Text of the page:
Today marks my first day as a Newhouse graduate student. Over the next 18 months, I’ll be sharing my experiences after every live class on the virtual platform and adding my thoughts on what I learned and what piqued my interest the most. Tonight’s class focused on media: “How does it impact society?,” “Can we keep up with media convergence and technology?,” and “How do you know if a source or site is credible?”
Media impacts society today by shaping our views, regurgitating current cultural values and (hopefully) making us sharply question what we know. There are pros and cons to media today. Pros include our ability to personalize our media consumption experience. There are so many channels on TV, so many resources to look through when performing research and so many different personas and experts on social media weighing in on important topics — and we can access all of it with a click of a button. The cons, however, raise key questions in thinking about media: Is there too much misinformation out there and how can we resolve the problem of homogenous thinking? In my experience, I see friends and family only watching one news channel (e.g., CNN, FOX, ABC) and the fact is each news network presents information from one specific angle because they have one specific agenda: to tell their audience what they want to know the way they want to know it. Why? For profit. To stay relevant in this fast-changing media industry where someone can get famous from a 30-second Vine video — which takes me to the subject of credibility in the media.
Professor Strahler asked us: “What’s considered credible?” “How do you know if it’s credible?” When I conduct research for an article or source content, I always consider the following factors:
- Where did the source come from? Take Wikipedia for example. Wikipedia is not considered a credible source because the information comes from a variety of people who may or may not have expertise in a specific area. In other words, a 10-year-old can easily contribute to a Wikipedia page in the same way a veteran journalist can contribute to a Wikipedia page. No one is filtering the information or fact-checking it. Since the information is coming from unreliable sources, the entire site itself is not considered credible.
- Who shares, contributes or supports the source? I posted Social Media Examiner as a great resource for our #DigCommSU class because well-respected people in the journalism and marketing field use it. Additionally, the resource features articles written by social media experts and is currently promoting a summit where influential leaders in the space will share their insight. Leaders include co-founder of Orbit Media and award-winning authors. When people with a bit of clout support and are involved with certain brands, resources, etc., that elevates credibility. In addition, I also look at how strong of a following or reach the site/source has. It’s important to note, however, that the more followers a source has, doesn’t necessarily mean the better it is. You’ll have to dig in and do a little research to find out who those followers are and what their background looks like. (What’s their area of expertise?)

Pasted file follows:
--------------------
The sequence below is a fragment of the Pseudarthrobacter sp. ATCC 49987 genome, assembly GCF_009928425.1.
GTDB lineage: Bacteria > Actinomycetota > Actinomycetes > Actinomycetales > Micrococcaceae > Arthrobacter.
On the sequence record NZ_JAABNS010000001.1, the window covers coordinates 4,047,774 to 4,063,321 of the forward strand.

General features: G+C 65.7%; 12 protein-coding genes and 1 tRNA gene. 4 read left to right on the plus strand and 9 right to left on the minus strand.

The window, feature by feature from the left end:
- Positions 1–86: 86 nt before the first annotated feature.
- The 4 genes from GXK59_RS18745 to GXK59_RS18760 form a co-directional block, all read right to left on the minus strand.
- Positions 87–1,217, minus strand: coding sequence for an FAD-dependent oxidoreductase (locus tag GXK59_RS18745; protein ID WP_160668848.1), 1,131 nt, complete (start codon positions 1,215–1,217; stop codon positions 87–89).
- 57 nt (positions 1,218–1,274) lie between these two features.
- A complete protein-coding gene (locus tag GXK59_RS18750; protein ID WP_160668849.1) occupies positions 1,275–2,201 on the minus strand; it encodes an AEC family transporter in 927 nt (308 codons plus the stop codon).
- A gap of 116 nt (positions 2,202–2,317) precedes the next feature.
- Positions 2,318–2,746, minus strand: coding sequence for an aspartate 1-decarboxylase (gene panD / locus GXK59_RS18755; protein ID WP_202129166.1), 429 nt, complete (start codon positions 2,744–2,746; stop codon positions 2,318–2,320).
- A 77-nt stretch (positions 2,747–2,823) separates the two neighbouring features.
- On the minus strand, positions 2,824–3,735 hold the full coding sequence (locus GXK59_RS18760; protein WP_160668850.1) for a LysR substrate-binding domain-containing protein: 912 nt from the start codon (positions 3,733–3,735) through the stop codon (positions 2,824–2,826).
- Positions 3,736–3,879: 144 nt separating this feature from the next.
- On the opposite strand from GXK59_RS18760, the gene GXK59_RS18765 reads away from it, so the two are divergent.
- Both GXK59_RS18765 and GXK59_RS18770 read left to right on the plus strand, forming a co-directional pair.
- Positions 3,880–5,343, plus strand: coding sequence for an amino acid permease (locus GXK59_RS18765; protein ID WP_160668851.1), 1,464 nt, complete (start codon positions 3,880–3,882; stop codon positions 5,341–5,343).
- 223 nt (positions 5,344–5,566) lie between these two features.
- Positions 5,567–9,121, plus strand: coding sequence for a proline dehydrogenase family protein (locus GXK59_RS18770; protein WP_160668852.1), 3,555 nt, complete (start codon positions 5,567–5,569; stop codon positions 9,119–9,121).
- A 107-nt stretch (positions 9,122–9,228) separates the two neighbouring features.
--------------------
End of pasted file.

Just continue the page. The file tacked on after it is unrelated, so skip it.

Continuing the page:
- Is the content well written, spelled correctly, and consistent in voice and tone? While this may seem very basic, it is a highly important step in assessing a site or source’s credibility. I always look at the way a site presents information. A credible source should always have a consistent voice and tone with high-quality material and that means having content that is accurate and well-written. If a site has several spelling errors and constantly contradicts information on the site, then I would question its credibility.
Lastly, one of my peers Washington Post Live! General Manager Bob Bierman made an interesting observation about credibility in the media: “Erasability of things, the fact that people can delete things makes people question what’s real and what’s not … unless people [lead] their mistakes just as much as they [lead] perfect things.”
I couldn’t agree more. As media viewers and content creators (not just consumers, anymore), we have the power to push out high-quality content and help other consumers block out all the extra noise. In order to do so, we need to be willing to own up to any errors we make. Credibility is hard to come by these days, but with careful steps, we can contribute to the digital space in a positive way.
BONUS: Here’s a fun shot of our class ending on a high note!
(NOTE: I made sure to ask if anyone objected to this screenshot. I didn’t see anyone say yes, so I’ll leave this here for your viewing pleasure. Overall, a successful class!)